Amphibians are vertebrate tetrapods (“four limbs”), and include frogs, salamanders, and caecilians. The term “amphibian” loosely translates from the Greek as “dual life,” which is a reference to the metamorphosis that many frogs and salamanders undergo and the unique mix of aquatic and terrestrial phases that are required in their life cycle. In fact, they cannot stray far from water because their reproduction is intimately tied to aqueous environments. Amphibians evolved during the Devonian period and were the earliest terrestrial tetrapods. They represent an evolutionary transition from water to land that occurred over many millions of years. Thus, the Amphibia are the only living true vertebrates that have made a transition from water to land in both their ontogeny (life development) and phylogeny (evolution). They have not changed much in morphology over the past 350 million years!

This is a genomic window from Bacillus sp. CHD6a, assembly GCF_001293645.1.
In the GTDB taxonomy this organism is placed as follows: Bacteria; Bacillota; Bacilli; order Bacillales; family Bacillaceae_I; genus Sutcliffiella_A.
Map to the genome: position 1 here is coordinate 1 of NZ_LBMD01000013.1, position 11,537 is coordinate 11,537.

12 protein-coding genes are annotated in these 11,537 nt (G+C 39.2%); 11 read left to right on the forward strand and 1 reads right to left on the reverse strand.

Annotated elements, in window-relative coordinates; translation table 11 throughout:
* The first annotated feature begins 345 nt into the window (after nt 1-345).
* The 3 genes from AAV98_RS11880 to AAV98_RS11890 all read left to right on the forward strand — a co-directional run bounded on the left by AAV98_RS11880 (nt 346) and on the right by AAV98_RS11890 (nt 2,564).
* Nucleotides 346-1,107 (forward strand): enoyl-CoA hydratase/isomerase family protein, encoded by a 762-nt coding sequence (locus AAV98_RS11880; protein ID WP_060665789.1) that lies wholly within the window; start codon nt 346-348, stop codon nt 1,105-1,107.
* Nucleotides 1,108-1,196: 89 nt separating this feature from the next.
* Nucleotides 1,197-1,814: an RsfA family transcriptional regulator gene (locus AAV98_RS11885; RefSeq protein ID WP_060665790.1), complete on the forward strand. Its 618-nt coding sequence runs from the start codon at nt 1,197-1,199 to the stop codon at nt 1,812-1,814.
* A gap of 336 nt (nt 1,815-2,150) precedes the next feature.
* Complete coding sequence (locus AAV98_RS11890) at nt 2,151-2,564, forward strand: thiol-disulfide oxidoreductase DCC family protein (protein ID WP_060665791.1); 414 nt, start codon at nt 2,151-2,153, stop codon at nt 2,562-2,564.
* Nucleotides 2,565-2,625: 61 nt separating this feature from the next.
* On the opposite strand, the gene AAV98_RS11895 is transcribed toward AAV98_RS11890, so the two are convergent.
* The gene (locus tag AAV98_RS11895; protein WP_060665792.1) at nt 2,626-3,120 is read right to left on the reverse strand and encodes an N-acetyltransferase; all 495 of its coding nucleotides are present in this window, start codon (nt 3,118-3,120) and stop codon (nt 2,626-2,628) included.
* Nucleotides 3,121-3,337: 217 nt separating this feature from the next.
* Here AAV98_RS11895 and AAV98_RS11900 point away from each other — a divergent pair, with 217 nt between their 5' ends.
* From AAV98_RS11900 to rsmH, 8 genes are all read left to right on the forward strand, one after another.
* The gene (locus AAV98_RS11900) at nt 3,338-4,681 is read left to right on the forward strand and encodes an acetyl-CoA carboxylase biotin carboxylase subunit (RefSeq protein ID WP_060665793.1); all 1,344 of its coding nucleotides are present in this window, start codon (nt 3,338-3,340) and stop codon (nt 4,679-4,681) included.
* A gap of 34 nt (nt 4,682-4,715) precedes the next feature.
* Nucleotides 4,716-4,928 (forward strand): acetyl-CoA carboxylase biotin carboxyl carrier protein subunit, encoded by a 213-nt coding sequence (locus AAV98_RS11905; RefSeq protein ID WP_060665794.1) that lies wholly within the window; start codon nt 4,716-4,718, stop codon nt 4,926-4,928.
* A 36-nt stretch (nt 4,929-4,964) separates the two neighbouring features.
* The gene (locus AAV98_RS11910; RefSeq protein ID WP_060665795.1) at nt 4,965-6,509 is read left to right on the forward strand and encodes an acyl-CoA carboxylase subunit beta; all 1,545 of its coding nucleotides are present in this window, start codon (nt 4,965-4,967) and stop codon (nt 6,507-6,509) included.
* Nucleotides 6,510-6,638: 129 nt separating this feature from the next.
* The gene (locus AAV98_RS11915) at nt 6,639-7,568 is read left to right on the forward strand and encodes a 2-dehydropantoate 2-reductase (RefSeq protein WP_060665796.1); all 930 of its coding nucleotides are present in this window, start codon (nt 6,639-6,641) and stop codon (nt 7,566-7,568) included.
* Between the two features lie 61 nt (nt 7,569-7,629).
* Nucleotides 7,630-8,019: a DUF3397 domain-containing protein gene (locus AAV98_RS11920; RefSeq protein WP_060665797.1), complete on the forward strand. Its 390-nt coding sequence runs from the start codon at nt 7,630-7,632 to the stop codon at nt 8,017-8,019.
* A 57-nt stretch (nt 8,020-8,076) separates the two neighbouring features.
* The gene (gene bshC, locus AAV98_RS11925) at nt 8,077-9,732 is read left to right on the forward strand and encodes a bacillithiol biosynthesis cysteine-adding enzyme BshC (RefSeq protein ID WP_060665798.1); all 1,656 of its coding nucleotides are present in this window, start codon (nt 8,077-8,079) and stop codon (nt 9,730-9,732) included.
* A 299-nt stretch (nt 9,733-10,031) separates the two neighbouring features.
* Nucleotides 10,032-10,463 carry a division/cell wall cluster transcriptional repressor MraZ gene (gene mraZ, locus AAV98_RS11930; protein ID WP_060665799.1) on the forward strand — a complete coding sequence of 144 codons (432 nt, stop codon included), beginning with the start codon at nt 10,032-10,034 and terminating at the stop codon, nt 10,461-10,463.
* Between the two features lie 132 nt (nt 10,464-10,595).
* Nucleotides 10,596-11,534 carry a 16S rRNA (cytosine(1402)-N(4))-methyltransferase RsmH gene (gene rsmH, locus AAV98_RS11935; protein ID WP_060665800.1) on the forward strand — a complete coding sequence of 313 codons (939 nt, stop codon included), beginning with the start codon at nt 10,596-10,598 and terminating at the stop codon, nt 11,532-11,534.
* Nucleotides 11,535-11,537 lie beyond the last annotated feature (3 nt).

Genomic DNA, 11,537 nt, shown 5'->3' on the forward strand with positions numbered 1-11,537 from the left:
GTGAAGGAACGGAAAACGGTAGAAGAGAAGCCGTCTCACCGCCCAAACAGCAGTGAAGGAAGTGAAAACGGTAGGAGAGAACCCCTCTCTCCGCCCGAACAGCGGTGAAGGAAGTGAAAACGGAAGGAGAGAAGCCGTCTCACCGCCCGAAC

Link to Learning
Watch this series of five Animal Planet videos on tetrapod evolution:
- 1: The evolution from fish to earliest tetrapod
- 2: Fish to Earliest Tetrapod
- 3: The discovery of coelacanth and Acanthostega fossils
- 4: The number of fingers on “legs”
- 5: Reconstructing the environment of early tetrapods